The opener is the electric appliance that opens and closes the garage door . They can be activated by push button, key switch or by a radio remote control. The radio frequencies have been refined to prevent the doors from automatically opening. Remember, the spring is actually the “motor” of the door. The electric opener or your arm is the “cruise control” of the door.
The weight of the door is supposed to be handled by the spring. If your door is becoming harder to open, it does not always mean you need new springs or an opener. Assuming there are no other impediments, you may only need a spring adjustment.
There are three types of drive mechanisms on openers: Belt, Chain, and Screw.
Openers having either a belt drive or chain drive move the belt/chain along a path between a gear on top of the motor of the opener and another gear located where the opener attaches to the door frame. You may not be able to see this on an installed opener, but it is there.
The garage door is attached by a “trolley” that moves along a track and is attached to the door by a bar called an arm. As the motor turns the gear, the belt or chain is moved by this rotating gear thus moving the trolley and opening or closing the door.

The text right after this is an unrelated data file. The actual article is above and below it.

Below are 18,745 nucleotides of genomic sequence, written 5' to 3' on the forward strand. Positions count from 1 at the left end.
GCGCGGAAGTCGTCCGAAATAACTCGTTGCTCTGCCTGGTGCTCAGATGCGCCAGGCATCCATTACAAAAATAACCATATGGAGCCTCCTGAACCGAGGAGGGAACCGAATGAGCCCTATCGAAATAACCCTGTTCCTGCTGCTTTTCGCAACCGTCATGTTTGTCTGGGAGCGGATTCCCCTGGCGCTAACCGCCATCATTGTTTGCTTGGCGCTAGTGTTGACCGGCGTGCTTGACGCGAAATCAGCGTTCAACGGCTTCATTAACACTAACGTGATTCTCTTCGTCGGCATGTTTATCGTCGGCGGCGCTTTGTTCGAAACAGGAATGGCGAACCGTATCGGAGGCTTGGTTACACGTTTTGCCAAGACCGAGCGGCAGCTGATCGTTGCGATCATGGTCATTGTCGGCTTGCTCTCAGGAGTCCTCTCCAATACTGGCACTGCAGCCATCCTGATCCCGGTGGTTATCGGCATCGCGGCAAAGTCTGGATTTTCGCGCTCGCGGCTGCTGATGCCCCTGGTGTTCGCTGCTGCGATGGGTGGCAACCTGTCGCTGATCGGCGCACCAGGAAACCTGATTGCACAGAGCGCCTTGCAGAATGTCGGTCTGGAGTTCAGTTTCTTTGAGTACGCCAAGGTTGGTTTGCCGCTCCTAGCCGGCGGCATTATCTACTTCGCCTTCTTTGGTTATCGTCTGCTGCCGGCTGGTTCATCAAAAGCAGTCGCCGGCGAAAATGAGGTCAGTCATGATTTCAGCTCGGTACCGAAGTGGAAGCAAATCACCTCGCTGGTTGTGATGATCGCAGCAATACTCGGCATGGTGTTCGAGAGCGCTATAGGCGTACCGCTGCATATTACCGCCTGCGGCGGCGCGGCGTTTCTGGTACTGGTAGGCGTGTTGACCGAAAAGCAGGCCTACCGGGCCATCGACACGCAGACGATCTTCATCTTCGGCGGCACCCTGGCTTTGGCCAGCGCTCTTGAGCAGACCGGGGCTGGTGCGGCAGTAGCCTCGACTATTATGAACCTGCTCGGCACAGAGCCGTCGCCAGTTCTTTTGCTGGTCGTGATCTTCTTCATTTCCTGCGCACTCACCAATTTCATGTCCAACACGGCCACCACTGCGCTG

However, the screw drive has a steel screw inside aluminum housing. As the motor turns the screw in the housing, the trolley is drawn toward or pushed away from the motor, opening or closing the door. All three, when new, have the same strength in lifting ability. Therefore, the major determinant is quietness of operation over time.
The screw drive is very quiet for the first year or so but as the aluminum housing is worn by the friction against the steel, the housing becomes loose. What starts as a gentle whirring sound, soon becomes a deafening grinding sound, loud enough that a conversation is impossible while the opener is running. Lubrication will dampen the sound but it will return eventually.
The chain drive parts work with other metal parts and in time will wear. Metal gears driving a metal chain will get noisy quickly. Keeping the chain lubricated with petroleum jelly, or something similar, will increase its life but will not maintain quiet.
The belt drive is better than either. It is much quieter because there is no metal rubbing metal. The belt is the same material as the timing belt in your car but doesn’t experience the same RPMs. It is the only one of the three where a life time warranty is given by manufacturers.
One-third Horsepower openers will work on 95% of the doors out there, even ones 16 feet wide. Despite this, manufacturers put all of the bells and whistles on the one-half HP and higher doors such as timed lights and vacation switches. Most of the popular openers are three-fourths horsepower because they are not much more than the lower power openers, provide you with better features, and life time warranties.